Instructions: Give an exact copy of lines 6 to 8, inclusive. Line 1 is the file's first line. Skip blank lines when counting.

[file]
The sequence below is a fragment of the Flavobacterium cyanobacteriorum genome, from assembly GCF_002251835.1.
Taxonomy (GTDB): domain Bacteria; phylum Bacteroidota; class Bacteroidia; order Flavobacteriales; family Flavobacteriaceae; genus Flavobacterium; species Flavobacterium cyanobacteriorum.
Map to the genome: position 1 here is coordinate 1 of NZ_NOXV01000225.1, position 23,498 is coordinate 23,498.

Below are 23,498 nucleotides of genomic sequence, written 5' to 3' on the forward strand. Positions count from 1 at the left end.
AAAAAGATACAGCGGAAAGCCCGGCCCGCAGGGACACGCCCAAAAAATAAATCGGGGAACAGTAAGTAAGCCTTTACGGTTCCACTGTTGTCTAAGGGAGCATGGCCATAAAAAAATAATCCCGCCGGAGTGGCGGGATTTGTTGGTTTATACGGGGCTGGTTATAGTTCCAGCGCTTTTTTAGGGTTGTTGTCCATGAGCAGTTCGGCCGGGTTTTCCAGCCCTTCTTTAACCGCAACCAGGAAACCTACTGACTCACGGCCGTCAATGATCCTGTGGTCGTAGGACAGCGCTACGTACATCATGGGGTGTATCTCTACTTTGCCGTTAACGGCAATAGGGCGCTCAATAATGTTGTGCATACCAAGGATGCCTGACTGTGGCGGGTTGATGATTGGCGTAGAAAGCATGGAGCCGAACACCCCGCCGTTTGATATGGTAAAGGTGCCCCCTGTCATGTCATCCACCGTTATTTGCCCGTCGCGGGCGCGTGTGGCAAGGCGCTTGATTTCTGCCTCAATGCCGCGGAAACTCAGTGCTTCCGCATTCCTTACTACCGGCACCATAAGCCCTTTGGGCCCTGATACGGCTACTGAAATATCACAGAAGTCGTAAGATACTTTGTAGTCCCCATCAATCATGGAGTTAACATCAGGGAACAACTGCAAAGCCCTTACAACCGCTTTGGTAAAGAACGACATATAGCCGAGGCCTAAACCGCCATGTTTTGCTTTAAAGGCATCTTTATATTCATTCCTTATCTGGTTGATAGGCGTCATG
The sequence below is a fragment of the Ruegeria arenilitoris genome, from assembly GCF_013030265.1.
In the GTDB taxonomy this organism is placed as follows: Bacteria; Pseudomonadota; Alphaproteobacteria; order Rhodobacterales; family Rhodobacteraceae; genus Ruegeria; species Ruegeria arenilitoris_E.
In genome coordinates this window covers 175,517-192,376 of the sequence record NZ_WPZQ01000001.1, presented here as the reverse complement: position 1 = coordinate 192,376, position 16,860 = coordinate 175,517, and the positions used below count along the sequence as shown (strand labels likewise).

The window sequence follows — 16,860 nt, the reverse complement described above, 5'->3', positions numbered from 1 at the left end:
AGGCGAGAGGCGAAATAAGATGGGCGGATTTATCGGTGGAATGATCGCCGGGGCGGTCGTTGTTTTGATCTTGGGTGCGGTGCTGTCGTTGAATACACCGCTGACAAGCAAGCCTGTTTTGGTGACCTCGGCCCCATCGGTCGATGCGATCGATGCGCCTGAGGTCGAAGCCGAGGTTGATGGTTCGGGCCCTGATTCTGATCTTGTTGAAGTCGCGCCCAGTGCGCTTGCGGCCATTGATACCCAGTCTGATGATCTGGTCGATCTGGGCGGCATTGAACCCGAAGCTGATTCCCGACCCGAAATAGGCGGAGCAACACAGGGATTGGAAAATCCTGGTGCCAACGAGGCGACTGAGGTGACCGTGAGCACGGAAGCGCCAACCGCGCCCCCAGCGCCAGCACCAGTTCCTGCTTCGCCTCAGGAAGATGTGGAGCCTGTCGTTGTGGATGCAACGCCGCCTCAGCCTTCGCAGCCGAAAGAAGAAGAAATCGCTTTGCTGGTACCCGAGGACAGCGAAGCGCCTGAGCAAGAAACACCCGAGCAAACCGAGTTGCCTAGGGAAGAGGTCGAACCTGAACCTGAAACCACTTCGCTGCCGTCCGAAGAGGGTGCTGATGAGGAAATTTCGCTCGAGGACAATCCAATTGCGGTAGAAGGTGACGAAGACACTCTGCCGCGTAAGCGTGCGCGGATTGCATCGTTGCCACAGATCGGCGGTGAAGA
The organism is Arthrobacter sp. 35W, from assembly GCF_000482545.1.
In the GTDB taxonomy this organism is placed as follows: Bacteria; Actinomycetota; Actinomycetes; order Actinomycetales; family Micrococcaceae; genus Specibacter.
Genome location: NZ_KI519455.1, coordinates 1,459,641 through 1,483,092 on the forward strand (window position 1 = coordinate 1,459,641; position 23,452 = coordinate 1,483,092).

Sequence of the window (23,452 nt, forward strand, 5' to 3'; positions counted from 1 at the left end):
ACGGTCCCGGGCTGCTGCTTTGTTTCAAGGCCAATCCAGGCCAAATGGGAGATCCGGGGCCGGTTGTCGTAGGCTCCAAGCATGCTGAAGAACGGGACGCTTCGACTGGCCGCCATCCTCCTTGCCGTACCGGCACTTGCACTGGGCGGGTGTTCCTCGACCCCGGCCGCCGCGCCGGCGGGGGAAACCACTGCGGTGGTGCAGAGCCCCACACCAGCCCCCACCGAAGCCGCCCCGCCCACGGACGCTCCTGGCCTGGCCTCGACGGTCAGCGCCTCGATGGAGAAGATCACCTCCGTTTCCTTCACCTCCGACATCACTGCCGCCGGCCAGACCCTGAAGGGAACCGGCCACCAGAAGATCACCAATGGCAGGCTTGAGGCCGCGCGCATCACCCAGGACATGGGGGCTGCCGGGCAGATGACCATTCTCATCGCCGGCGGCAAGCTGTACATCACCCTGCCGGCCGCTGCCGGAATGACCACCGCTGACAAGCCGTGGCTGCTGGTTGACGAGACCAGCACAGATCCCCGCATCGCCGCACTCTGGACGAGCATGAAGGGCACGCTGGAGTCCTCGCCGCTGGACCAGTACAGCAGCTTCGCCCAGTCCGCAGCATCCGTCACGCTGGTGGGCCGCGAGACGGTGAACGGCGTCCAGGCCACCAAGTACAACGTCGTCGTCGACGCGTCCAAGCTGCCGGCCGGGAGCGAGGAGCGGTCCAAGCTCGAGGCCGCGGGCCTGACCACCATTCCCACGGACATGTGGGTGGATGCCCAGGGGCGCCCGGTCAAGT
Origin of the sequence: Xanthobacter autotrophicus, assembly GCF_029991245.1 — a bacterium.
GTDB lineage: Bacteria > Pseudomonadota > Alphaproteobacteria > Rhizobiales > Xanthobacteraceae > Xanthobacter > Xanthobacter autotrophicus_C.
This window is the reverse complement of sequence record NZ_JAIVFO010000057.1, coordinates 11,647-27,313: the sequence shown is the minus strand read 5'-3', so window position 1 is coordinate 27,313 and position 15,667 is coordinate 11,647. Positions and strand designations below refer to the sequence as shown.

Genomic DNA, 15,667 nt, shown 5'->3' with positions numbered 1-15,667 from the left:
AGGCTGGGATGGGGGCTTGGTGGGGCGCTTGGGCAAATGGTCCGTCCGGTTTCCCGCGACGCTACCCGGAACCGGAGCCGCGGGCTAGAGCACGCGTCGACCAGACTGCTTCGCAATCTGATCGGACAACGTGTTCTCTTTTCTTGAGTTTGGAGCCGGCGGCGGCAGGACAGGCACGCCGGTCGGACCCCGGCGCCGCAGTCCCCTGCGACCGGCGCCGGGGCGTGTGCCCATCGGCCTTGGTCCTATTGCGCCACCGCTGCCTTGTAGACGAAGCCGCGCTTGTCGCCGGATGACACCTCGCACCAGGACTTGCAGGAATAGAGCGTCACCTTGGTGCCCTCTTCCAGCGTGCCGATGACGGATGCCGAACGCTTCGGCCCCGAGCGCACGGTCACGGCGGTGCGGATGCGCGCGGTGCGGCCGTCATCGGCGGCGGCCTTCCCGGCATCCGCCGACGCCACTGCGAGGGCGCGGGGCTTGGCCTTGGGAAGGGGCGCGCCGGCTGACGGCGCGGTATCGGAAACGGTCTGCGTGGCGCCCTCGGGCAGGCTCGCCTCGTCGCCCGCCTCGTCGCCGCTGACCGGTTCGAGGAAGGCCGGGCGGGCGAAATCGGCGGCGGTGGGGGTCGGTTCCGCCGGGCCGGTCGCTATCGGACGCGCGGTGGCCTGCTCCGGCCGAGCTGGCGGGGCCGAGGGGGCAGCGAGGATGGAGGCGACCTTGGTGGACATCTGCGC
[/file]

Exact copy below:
The sequence below is a fragment of the Ruegeria arenilitoris genome, from assembly GCF_013030265.1.
In the GTDB taxonomy this organism is placed as follows: Bacteria; Pseudomonadota; Alphaproteobacteria; order Rhodobacterales; family Rhodobacteraceae; genus Ruegeria; species Ruegeria arenilitoris_E.
In genome coordinates this window covers 175,517-192,376 of the sequence record NZ_WPZQ01000001.1, presented here as the reverse complement: position 1 = coordinate 192,376, position 16,860 = coordinate 175,517, and the positions used below count along the sequence as shown (strand labels likewise).